Diverse Applicant Pool Critical to Success of Redistricting Commission

by Titi Liu on February 4, 2010

In 2008, voters passed Proposition 11 removing the redistricting authority from the State Legislature and giving a 14-person citizen’s committee the charge of drawing California’s legislative boundaries. Reshaping and impacting the state’s political future while giving meaningful voice to California’s diverse communities will require a commission that reflects the state’s population.

This is proving to be a tough challenge as the Feb 12th deadline for selecting commission members approaches. As of February 1st, less than 30 percent of the applicants are people of color, more than 69 percent of the applicants are men, and over 60 percent of the applicants are over the age of 55.

Although Prop 11 laid out a selection process designed to promote openness and transparency, it failed to create any mechanism to ensure diversity within the Commission. In fact, although Prop 11 lists “appreciation of diversity” as a main qualification for commissioners, there is no guarantee of diversity –be it gender, racial or ethnic, socio-economic status, geographical, sexual orientation, age, or differently abled– either of the commissioners individually or of the commission as a whole.

The Commission faces two major challenges before it can even attempt to draw district lines in 2011. The first 8 commissioners will choose the final 6 commissioners while maintaining “an eye towards balancing diversity”. Without a diverse applicant pool for the first 8 commissioners to draw from, the commission will likely face criticism from both side of the political spectrum on the merits of their decision. The commission will also have to operate within a political climate where public trust is at the utmost importance.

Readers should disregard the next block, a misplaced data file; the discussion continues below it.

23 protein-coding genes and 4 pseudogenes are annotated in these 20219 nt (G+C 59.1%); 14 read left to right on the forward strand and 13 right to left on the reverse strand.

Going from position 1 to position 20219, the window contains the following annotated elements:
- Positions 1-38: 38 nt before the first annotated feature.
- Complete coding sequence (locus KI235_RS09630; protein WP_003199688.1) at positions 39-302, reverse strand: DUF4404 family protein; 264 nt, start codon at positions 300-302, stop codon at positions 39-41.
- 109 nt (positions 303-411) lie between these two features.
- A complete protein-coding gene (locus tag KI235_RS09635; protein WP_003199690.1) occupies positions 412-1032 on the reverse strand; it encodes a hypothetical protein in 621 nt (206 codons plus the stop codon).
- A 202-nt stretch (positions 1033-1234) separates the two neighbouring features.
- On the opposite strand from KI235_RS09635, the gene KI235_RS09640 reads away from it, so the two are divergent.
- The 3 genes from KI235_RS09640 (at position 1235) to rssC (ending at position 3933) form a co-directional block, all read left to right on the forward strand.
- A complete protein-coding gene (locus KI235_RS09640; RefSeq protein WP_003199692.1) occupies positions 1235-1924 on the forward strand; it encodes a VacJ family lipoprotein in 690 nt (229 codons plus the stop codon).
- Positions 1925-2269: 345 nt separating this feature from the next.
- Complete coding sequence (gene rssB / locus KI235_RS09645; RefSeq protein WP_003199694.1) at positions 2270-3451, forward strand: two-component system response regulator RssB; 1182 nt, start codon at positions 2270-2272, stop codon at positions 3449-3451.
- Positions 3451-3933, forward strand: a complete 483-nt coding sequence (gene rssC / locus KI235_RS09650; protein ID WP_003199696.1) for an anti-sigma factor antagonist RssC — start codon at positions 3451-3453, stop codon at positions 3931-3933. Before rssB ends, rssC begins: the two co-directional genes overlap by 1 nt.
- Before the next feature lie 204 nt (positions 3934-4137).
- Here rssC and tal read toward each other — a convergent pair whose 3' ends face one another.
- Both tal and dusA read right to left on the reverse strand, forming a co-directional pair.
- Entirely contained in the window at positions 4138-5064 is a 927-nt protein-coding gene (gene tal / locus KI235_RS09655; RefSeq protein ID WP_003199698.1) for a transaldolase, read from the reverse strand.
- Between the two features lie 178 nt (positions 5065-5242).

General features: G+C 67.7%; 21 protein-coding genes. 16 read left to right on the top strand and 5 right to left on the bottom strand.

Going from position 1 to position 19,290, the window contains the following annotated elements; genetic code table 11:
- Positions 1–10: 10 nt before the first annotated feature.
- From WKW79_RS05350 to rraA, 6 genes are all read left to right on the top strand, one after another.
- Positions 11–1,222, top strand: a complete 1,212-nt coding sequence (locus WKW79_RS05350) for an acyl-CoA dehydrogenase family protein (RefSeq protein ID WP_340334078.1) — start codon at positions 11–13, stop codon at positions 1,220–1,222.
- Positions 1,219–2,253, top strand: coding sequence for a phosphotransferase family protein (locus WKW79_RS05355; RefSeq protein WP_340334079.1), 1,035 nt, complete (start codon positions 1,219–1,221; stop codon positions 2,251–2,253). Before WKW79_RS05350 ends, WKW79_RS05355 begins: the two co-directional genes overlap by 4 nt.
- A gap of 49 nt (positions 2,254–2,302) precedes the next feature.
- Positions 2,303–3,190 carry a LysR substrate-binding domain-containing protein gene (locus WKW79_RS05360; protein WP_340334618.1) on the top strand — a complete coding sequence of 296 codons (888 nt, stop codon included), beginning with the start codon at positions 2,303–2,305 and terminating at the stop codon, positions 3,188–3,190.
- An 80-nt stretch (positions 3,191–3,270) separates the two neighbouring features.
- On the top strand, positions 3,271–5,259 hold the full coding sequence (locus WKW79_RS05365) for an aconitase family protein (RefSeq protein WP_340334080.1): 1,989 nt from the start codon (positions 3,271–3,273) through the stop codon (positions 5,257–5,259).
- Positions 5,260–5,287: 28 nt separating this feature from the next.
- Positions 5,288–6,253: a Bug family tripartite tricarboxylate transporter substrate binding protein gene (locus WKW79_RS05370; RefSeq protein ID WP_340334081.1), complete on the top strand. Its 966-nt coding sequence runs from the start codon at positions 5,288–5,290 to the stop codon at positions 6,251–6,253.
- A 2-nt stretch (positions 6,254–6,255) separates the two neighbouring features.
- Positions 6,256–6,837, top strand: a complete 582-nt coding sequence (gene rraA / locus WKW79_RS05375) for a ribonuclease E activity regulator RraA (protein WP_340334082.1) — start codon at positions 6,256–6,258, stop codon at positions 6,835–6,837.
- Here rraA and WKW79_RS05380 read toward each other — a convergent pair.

Prop 11 is not perfect, but this is the landscape we face as California citizens and voters. A diverse applicant pool and a diverse commission are key to the success of the redistricting process. The applicant pool will naturally influence the final composition of the commission, and a diverse applicant pool and commission must be the first step towards rebuilding public trust in the process of redistricting.

Less than two weeks remain for the application period of the commission. From now till February 12, let’s all do our part in recruiting potential applicants because the Redistricitng Commission must represent the diverse communities of California. Our state’s political future depends on it. Visit www.wedrawthelines.ca.gov to learn more.

Mina Titi Liu is the Executive Director of the Asian Law Caucus in San Francisco, the nation’s oldest organization advocating for the civil and legal rights of Asians and Pacific Islanders. The mission of the Asian Law Caucus is to promote, advance and represent the legal and civil rights of Asian and Pacific Islander communities, with a focus directed toward addressing the eeds of low-income, immigrant and underserved individuals.

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